Laeveld
Agrochem

The crucial role of formulation in the efficacy of nutrient foliar products (Agri Technovation)

A part of: , ,

Rochelle Thuynsma
Head of Products

&

Dr. Elmi Lötze
Head of ITEST™CARBOHYDRATES and ITEST™LEAF

Introduction

Foliar-applied fertilisers have become an integral and significant part of sustainable and productive crop management worldwide. Successful application of nutrients in permanent crops has been reported for different crops and nutrients i.e., avocado, citrus and apple, with amongst others, copper (Cu), boron (B), calcium (Ca), zinc (Zn) and nitrogen (N).(1-6) Various techniques are applied to quantify the increase in uptake, penetration depth of the element into the tissue and speed of penetration.(3, 4) However, the efficacy of foliar applied nutrients is governed by various factors such as the physical and chemical properties of the leaf surface, the spray solution, environmental conditions and plant physiology (phenological stage).

These factors all interact to impact the final uptake, translocation and assimilation of nutrients, and must therefore be taken into account when selecting a foliar product.

Product formulation

Commercial foliar products are manufactured differently to address the factors associated with uptake, translocation, and assimilation of nutrients. The chemical properties of these products that affect the uptake and or distribution efficiency of nutrients include the molecular size, solubility, electric charge and pH of the applied nutrient and solution.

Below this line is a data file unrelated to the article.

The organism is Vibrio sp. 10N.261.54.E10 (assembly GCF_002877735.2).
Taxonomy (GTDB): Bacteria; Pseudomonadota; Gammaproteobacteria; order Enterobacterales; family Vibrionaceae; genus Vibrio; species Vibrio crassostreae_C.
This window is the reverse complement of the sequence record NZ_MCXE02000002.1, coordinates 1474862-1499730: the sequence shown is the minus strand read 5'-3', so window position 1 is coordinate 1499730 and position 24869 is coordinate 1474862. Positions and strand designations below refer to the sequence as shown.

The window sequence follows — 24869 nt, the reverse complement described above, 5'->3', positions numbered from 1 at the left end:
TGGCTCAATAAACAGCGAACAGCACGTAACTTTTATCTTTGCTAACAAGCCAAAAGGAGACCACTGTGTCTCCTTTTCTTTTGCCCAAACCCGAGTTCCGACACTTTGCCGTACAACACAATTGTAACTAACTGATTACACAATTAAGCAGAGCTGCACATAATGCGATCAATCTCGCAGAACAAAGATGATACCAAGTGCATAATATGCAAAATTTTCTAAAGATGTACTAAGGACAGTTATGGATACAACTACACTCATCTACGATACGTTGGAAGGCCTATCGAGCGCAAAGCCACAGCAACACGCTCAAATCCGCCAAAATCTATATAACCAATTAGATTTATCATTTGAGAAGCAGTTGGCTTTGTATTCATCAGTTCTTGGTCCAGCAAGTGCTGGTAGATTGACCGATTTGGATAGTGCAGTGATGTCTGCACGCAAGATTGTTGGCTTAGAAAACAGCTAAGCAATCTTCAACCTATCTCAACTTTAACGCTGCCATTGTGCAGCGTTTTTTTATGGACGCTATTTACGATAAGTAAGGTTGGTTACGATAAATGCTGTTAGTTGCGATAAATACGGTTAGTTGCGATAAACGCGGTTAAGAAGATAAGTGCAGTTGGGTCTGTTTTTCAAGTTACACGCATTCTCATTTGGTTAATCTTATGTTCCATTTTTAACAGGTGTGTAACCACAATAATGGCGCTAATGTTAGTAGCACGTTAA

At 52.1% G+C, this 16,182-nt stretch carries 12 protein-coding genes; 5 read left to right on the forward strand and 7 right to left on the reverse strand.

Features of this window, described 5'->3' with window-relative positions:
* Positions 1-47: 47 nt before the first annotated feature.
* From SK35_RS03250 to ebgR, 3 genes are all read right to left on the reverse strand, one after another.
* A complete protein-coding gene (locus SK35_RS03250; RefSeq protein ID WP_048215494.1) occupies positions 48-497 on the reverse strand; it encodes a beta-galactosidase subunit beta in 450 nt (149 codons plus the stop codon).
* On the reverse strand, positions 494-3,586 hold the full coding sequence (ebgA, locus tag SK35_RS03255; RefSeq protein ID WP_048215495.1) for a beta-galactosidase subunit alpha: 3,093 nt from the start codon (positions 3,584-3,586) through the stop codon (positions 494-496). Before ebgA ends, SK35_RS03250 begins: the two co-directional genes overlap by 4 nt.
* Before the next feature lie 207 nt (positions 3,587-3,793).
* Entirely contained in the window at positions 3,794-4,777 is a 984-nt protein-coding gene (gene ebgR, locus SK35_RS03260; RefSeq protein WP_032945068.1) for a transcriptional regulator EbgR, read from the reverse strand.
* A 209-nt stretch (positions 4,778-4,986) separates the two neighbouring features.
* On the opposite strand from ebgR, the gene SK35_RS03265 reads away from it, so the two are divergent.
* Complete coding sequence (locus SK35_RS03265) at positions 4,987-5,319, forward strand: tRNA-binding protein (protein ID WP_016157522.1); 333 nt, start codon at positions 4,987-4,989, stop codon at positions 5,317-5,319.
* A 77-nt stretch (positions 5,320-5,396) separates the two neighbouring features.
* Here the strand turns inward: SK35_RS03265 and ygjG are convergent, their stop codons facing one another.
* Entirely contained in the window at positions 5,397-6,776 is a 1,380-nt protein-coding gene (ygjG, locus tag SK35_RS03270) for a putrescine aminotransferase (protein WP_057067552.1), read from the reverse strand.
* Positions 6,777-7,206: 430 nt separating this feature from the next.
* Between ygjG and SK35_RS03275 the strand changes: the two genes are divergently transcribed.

Molecular structure and chemistry

Larger-sized molecules will be taken up slower due to the small selective permeability of the cuticle, as well as the small size of leaf cracks, pores, and ridges. (7) Nonpolar materials pass through plasma membranes more easily than polar materials, allowing a faster diffusion rate. Polar materials usually require transport against a concentration gradient through ATP-dependent carriers(8) – thus requiring additional energy. Similarly, highly charged molecules will more easily bind to leaf surfaces than diffuse into plant cells – reducing uptake. Finally, the pH of the solution affects the efficacy of the products. Ionizable groups vary in their ability to cross cell membranes depending on the pH of the solution, which will affect the predominant charge of molecules. (7)

Leaf assimilation

Nutrient uptake via the cuticle is very limited due to the high hydrophobicity and small molecule size (< 50 nm) required to enter the cuticle directly.

Therefore, most solutes penetrate through stomata, pores, cracks, or ridges (10 to 100 µm), following a diffusion pathway along the opening walls, ultimately moving through the apoplast (intercellular spaces) until reaching the vascular bundle. (7) Another form of uptake involves localised cell uptake and the transfer of nutrients from cell to cell via plasmodesmata – symplastic uptake. The final mechanism for leaf nutrient uptake is the coupled trans-cellular pathway. The nutrient is deposited in the apoplast and taken up by the adjacent cell via passive (diffusion/facilitated diffusion) or active (ATP required) transport mechanisms(8) (Figure 1).

Salts